NATIONWIDE — At first blush, it seemed like good political news.
But President Trump wasn’t seeing it that way — and he let his fingers do the talking.
“POLITICAL WITCH HUNT!” he tweeted — one of a number of expressions of ire about the day’s events, many capitalized.
On its last day of a tumultuous session in a plague year, the Supreme Court had just shut off the likeliest path voters would see the president’s taxes before Election Day.
By a 7-2 decision, it declined to grant the Democratic-controlled House of Representatives the right to review (and, potentially, leak or release) the president’s financial documents. Instead, it kicked the decision to a lower courts, where it is expected to linger in the legal muddle past November.
At the same time, by the same margin, the court also ruled against Trump: the Manhattan District Attorney, Cy Vance Jr., has the right to subpoena financial records from the sitting president. The office is reportedly looking into potential crimes stemming from hush money payments that Trump’s former personal lawyer Michael Cohen arranged for a pair of women claiming to have had extramarital affairs with the president.
“No citizen, not even the president, is categorically above the common duty to produce evidence when called upon in a criminal proceeding,” wrote Chief Justice John Roberts Jr.
But if Trump was concerned about what he’s been consistent about since he was a candidate — that voters not see his taxes — he probably shouldn’t be. The D.A. was looking for the documents to present to a grand jury, which meets in secret.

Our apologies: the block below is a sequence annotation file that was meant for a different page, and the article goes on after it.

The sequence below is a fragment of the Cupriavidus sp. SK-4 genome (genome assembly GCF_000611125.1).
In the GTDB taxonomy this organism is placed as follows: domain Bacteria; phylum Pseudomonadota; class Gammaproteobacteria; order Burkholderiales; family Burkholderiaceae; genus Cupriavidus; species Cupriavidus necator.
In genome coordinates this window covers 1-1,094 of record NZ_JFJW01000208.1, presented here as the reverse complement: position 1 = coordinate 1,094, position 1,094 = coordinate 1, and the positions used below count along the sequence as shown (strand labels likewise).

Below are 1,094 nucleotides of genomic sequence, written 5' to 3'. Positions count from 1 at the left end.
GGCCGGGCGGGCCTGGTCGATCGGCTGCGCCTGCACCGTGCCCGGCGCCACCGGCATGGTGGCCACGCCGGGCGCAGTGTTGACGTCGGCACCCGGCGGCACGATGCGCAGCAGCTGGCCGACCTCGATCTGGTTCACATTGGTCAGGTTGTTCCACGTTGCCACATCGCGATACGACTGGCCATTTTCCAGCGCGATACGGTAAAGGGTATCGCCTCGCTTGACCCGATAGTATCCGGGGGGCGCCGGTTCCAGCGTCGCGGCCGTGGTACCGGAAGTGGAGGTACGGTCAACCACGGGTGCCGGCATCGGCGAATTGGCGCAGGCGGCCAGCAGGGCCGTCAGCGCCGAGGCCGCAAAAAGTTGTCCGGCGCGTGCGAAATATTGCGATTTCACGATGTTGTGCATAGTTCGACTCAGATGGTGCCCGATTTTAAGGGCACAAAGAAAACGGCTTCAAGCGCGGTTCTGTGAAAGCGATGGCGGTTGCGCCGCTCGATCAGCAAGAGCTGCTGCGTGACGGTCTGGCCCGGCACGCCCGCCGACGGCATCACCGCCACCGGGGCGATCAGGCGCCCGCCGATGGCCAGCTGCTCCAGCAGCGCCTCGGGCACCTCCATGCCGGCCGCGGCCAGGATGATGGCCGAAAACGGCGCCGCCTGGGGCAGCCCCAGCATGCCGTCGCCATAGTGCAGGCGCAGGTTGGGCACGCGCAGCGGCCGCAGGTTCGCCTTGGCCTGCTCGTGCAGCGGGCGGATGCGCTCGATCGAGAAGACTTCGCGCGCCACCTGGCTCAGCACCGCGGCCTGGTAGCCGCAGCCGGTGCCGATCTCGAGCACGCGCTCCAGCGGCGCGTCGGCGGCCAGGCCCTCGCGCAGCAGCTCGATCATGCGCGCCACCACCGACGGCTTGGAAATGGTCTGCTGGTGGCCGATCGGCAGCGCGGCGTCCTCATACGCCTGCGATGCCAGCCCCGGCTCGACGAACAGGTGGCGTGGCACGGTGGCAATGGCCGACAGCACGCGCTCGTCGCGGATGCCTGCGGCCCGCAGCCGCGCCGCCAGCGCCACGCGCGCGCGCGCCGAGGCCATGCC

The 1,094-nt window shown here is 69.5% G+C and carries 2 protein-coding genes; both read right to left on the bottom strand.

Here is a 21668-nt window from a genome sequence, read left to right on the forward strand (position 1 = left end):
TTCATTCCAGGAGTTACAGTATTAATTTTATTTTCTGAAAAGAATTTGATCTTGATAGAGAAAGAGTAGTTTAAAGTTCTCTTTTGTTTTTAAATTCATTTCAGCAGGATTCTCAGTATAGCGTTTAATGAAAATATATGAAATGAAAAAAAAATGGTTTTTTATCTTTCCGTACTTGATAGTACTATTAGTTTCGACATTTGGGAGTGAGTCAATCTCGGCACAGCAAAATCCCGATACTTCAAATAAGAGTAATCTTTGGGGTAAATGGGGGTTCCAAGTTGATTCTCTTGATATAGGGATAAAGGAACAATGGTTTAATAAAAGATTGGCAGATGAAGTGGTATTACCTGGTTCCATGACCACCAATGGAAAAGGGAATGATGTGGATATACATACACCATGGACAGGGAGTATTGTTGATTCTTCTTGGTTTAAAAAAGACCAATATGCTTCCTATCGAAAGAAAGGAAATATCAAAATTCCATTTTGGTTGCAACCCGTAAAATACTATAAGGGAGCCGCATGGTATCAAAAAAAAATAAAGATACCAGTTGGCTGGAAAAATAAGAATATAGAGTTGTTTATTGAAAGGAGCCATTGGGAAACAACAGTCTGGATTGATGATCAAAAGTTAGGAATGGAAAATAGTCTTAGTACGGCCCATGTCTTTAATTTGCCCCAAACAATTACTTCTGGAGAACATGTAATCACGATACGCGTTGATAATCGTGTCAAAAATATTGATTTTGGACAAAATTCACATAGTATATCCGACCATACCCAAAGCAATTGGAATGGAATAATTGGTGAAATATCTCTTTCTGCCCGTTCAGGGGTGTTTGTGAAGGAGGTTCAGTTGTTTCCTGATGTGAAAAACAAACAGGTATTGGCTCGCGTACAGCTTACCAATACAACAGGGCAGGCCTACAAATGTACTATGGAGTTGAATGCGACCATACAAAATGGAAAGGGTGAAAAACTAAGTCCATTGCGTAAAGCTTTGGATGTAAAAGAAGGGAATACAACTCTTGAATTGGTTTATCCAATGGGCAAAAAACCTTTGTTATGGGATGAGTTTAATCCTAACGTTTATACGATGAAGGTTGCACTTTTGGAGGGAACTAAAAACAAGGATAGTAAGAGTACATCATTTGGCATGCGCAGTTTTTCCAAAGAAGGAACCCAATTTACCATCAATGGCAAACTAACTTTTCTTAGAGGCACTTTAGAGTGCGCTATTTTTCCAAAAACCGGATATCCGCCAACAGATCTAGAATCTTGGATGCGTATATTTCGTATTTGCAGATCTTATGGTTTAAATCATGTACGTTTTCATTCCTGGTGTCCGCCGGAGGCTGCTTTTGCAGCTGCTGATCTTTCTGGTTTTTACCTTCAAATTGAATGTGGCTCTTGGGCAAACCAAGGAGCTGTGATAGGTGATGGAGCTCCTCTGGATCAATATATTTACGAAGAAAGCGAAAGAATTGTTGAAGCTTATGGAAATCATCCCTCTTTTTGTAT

So why the ire? Perhaps the answer can be found in events occurring almost precisely when the Supreme Court decision was posted: Cohen was going back to prison, for a crime he blames on his former boss.
He had pleaded guilty in 2018 to a range of federal charges, but was released on furlough to stem COVID-19 from coursing through prisons. Then he was taken back into federal custody, according to his attorney — reportedly for violating the terms of his home confinement.
In other words, the consequences of all this are real. And while it’s unclear the president can be charged while in office for state crimes, there’s no immunity when he leaves.
Nor is there any guarantee that the D.A. is only looking at the Cohen case. Vance’s office said in a statement: “Our investigation, which was delayed for almost a year by this lawsuit, will resume, guided as always by the grand jury’s solemn obligation to follow the law and the facts, wherever they may lead.”
To be sure, the president insists he’s done nothing wrong; at the same time, being a target is unnerving.
“It’s a very big deal for anybody to be under criminal investigation. It’s distracting at a minimum and could become an obsession,” Daniel R. Alonso, a former federal and state prosecutor in the Manhattan District Attorney’s Office now a partner at Buckley LLP, told Spectrum News.
The court’s decisions are landmark cases regarding presidential power. At the same time, it’s unclear they will change the contours of this particular presidential election. Polls have shown most Americans want Trump to release his tax returns, but it’s not disqualifying.
It’s possible that the presumptive Democratic nominee Joe Biden, who is ahead in key swing state polls, will insist his rival release the returns on condition of debating him.
At the same time, it appears there are more pressing concerns for Americans than taxes: the economy, for one; or racial justice; or the pandemic, which required arguments for these very Supreme Court cases be held over teleconference for the first time in its history.